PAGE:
IRS Now Requires Written Cyber Security Plans
The US Internal Revenue Service (IRS) has decided that paid tax preparers must enact written cyber security plans to help protect their clients’ personal data. The Cybersecurity and Infrastructure Security Agency (CISA) and the IRS both released statements to remind tax preparers of the policy.
The US Federal Trade Commission (FTC) has the ability to set policy under The Financial Services Modernization Act of 1999, known as the Gramm-Leach-Bliley (GLB) Act. The FTC has determined that organizations, including professional tax return preparers, must plan and organize their cyber security data protection policies in written format. Tax preparers have tranches of personal data including names, birthdates, income history, social security numbers, and bank accounts information – a gold mine for any hacker.
The Internal Revenue Service (IRS) has issued a news release reminding professional tax preparers that they are required by law to have a written data security plan. Creating and maintaining a data security plan ensures that tax professionals are reviewing their data security protections and implementing appropriate safeguards. Creating a data security plan is part of the Taxes. Security. Together. checklist, which the IRS created to help tax professionals protect sensitive taxpayer data.
IRS Commissioner Chuck Rettig said, “Creating and putting into action a written data security plan is critical to protecting your clients and protecting your business.” The Security Summit partners created a checklist, “Taxes-Security-Together” to help small tax preparers get started with their cyber security plan. IRS Publication 4557, Safeguarding Taxpayer Data (PDF), details the needed security measures.
Oakland Bans Facial Recognition
The city of Oakland, California became the third city in the United States to ban the use of facial recognition technology for municipal uses. The ban means that law enforcement may not use facial recognition to track citizens movement or to access databases of photos from drivers’ licenses to match criminals to known identities. Oakland joins Somerville and San Francisco both of which are in California. In May, Perceptics, a US technology firm that sells land border security technologies to governments was hacked. Data from drivers’ whereabouts and images from vehicles was stolen.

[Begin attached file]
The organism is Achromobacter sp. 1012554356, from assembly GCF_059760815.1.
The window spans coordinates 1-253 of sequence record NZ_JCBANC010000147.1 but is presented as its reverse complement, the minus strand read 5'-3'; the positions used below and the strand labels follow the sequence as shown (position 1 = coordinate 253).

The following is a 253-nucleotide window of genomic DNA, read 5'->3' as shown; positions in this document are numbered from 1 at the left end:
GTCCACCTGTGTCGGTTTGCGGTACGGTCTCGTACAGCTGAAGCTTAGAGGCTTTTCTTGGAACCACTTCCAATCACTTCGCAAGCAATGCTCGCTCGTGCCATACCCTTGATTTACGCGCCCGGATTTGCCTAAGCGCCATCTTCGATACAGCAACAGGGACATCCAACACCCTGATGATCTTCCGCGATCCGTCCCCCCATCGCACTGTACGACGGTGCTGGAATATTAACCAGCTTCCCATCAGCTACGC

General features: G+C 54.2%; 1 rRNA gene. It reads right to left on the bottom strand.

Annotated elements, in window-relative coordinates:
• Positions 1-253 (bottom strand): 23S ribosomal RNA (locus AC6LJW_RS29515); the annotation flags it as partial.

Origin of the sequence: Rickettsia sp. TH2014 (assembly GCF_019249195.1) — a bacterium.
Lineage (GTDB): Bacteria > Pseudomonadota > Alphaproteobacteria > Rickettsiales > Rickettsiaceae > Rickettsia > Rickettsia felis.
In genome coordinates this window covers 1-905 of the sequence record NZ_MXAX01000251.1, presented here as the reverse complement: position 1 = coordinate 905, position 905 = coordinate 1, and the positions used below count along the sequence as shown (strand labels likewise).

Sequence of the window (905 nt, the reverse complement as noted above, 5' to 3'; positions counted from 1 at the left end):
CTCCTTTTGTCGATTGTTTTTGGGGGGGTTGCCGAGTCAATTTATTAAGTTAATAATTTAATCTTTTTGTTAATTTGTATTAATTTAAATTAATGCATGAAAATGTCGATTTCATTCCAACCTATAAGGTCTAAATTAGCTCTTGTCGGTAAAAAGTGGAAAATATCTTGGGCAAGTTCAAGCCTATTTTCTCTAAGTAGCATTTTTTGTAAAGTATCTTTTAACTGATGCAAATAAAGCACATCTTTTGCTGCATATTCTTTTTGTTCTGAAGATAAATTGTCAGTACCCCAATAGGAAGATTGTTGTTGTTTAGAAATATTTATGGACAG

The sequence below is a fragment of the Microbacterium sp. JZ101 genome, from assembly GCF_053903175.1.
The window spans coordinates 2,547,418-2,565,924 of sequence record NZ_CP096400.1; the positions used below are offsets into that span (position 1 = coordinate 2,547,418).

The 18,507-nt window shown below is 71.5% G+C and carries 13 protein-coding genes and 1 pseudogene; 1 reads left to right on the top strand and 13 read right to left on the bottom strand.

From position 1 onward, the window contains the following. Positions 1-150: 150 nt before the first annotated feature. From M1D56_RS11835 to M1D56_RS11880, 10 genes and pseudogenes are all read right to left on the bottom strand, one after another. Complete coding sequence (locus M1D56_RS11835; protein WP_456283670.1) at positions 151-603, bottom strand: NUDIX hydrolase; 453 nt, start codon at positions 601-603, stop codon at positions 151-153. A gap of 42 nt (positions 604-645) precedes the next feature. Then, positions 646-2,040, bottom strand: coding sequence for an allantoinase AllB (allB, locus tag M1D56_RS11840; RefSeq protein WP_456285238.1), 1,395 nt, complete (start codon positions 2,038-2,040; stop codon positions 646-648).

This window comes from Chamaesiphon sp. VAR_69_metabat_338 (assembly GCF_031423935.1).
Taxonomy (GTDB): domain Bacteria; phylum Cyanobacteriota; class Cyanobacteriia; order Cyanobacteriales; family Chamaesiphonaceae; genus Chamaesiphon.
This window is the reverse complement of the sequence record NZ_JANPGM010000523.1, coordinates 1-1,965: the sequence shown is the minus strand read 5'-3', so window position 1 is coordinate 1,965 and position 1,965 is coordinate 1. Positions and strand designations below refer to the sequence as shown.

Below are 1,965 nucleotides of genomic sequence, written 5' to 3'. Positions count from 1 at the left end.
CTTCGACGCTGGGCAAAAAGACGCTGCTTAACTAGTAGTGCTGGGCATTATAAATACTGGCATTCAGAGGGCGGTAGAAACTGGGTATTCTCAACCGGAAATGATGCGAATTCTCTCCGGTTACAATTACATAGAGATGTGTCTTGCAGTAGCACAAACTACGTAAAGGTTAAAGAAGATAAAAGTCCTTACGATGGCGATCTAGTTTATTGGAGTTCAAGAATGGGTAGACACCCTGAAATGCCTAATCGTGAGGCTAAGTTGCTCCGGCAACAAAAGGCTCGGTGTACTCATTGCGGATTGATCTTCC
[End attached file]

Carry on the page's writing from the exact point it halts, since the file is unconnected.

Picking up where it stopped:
Data Breach Fines Get Serious
Equifax is one of many fines levied in recent months due to data breaches. Equifax was recently fined $700 million USD after its 2017 data breach resulted in the theft of personal data from about 147 million people. In April, Yahoo settled for a $117.5 million deal after its previous offer of only $50 million was rejected by the U.S. District Court . In the Yahoo data breach, 200 million people had sensitive data stolen from their Yahoo accounts. Both Yahoo and Equifax will give victims free credit report monitoring.
This month Bulgaria’s Ministry of Finance was hacked. Nearly every Bulgarian citizen was affected when the data of nearly five million people was taken from the country’s National Revenue Agency (NRA) Compromised data also includes files from the European Union’s anti VAT fraud network, the NRA may face a fine of 20 million Euros.